In a networked environment, such as SOHO, is there any tools that can monitor the network bandwidth usage based on the computer's IP or mac address? So that we can know which user has the highest bandwidth usage. If possible also come out statistics of each computer usage based on IP or mac address.

  • You forgot to mention your topology. What make is your router, what OS does it run, and are it's management capabilities?
    – tink
    Nov 9, 2012 at 1:04
  • tink, because I am not the person in charge of the network, but if I got the information about topology, I will explain it more. The OS is possibly any Linux, because I am looking for the solution.
    – Allen
    Nov 9, 2012 at 1:10
  • MRTG?
    – Mikel
    Nov 9, 2012 at 1:31
  • Mikel, I read from some resources, MRTG does not support source IP.
    – Allen
    Nov 9, 2012 at 4:31

4 Answers 4


There are various tools that can help, perhaps the most notable being iftop, which is probably available in the official repositories for your distribution. It reports per-IP bandwidth information through a curses interface using libpcap.

It accepts tcpdump-style arguments to modify its filter, for example, iftop -f "port http" filters to only include traffic ending up at port 80.


iftop for a top like interface for instant view.

ntop for a lot of statistics with a web interface

argus ditto with a CLI interface.

See also iptstate on Linux to get the information tracked by the connection tracker.


The iptables firewall can be used to achieve that.

It has byte and packet counts for each filter rule. So the idea is to make a filter rule for each IP on your network. As the iptables counts are not persistent (and overflow at 4GB), create a cron job to periodically read and reset the counters.


Add accounting tables for inbound and outbound traffic

iptables -N acct_in
iptables -N acct_out

Set the default rules (return to the parents)

iptables -A acct_in -j RETURN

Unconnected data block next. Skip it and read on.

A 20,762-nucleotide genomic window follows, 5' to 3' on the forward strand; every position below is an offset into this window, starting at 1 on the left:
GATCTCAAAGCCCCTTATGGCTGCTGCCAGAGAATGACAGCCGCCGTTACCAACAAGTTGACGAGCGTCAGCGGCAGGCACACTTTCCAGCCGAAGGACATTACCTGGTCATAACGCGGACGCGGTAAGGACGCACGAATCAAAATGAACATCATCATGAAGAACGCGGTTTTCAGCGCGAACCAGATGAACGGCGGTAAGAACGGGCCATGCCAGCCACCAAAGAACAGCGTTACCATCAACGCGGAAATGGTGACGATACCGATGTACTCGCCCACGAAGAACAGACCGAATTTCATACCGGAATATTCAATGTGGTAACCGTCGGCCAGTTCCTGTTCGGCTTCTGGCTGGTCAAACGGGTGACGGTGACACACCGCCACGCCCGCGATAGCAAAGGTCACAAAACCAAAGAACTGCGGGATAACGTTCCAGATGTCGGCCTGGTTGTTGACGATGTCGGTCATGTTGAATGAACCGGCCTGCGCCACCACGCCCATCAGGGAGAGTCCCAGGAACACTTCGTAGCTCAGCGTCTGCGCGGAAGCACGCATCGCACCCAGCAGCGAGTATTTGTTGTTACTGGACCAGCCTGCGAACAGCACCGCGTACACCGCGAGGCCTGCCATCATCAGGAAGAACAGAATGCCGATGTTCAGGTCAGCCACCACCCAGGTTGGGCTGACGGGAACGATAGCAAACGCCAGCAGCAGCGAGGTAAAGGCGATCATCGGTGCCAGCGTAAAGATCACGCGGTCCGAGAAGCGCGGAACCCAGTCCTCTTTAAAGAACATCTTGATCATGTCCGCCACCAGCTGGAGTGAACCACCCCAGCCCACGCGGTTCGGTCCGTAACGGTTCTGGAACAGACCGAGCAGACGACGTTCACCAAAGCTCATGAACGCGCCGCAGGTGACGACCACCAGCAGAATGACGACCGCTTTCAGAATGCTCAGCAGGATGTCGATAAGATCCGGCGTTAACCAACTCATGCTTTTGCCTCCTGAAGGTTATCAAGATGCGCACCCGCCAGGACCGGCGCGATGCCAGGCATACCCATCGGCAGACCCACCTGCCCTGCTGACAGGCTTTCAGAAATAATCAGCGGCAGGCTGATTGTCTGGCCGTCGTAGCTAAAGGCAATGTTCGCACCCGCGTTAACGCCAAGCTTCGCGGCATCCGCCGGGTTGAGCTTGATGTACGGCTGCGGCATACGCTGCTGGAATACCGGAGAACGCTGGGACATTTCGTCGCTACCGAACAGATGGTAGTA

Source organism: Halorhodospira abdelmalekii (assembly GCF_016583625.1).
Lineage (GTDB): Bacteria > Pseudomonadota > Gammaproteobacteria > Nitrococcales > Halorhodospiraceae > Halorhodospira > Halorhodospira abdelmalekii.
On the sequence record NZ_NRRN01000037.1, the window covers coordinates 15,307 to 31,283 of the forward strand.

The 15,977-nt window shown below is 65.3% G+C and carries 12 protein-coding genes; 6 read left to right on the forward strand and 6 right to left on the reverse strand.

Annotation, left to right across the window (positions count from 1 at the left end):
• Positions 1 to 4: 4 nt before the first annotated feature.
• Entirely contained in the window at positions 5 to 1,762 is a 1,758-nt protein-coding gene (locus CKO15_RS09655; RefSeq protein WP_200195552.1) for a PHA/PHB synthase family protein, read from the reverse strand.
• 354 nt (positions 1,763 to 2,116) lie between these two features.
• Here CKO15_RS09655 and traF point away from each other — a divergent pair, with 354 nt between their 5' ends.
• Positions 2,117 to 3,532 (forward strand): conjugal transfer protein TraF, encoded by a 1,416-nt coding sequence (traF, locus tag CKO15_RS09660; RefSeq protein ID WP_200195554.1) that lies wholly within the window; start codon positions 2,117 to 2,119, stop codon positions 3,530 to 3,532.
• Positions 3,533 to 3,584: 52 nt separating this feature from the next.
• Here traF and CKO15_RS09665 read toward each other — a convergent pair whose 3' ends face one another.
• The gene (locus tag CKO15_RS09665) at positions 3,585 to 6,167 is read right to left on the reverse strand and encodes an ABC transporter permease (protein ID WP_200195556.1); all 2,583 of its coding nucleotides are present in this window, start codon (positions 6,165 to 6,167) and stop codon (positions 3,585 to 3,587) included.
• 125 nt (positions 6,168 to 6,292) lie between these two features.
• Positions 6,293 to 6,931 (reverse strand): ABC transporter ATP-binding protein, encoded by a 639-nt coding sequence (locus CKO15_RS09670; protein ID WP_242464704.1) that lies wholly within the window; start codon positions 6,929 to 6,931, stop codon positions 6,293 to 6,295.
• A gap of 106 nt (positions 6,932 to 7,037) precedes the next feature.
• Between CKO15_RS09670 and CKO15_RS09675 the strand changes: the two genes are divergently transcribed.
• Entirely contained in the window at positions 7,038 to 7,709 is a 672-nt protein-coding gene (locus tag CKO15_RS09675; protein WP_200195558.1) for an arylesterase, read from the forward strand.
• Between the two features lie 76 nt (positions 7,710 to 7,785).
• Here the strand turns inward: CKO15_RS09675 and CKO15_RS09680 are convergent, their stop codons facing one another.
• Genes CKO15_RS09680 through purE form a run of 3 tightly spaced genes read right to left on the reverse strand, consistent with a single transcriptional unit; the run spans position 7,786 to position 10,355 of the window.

iptables -A acct_out -j RETURN

For each client IP: Add an input and an output rule:

iptables -I acct_in -d 192.168.x.y
iptables -I acct_out -s 192.168.x.y

Finally append the acct_* chains to the FORWARD chain

iptables -A FORWARD -j acct_in
iptables -A FORWARD -j acct_out

This should be your basic iptables setup.

You can read the counter values using

iptables -v -L acct_in  # for inbound traffic
iptables -v -L acct_out # for outbound traffic 

... and reset the counters using

iptables -Z acct_in
iptables -Z acct_out

I'd recommend writing a script you run as cronjob to read and reset the counter values and to store them into a file. Use the -x flag to get the exact values that might be easier to process.

Alternatively I can recommend you to have a look at an old project of mine: nf_quota. I used it for a long time back when we had a 3GB/month traffic limit. It ran really stable but the code hasn't been updated in years...

It acts as netfilter plugin in the kernel. The downside is that you've got to compile it yourself.

The upsides are that the IPs are added automatically, you can even set per-ip or total-limits and that there's a neat command line tool to read the statistics.

/edit: I've just checked out the code myself and noticed that it doesn't compile with recent kernels as there's been some changes under the hood. So I recommend not using this project unless you know what you're doing (patches however are welcome ;) )


It sounds like that you need some monitoring at your gateway device. If you firewall/router is able to provide snmp data I would suggest using spiceworks or solar winds to collect the data that you need

Your Answer

By clicking “Post Your Answer”, you agree to our terms of service, privacy policy and cookie policy

Not the answer you're looking for? Browse other questions tagged or ask your own question.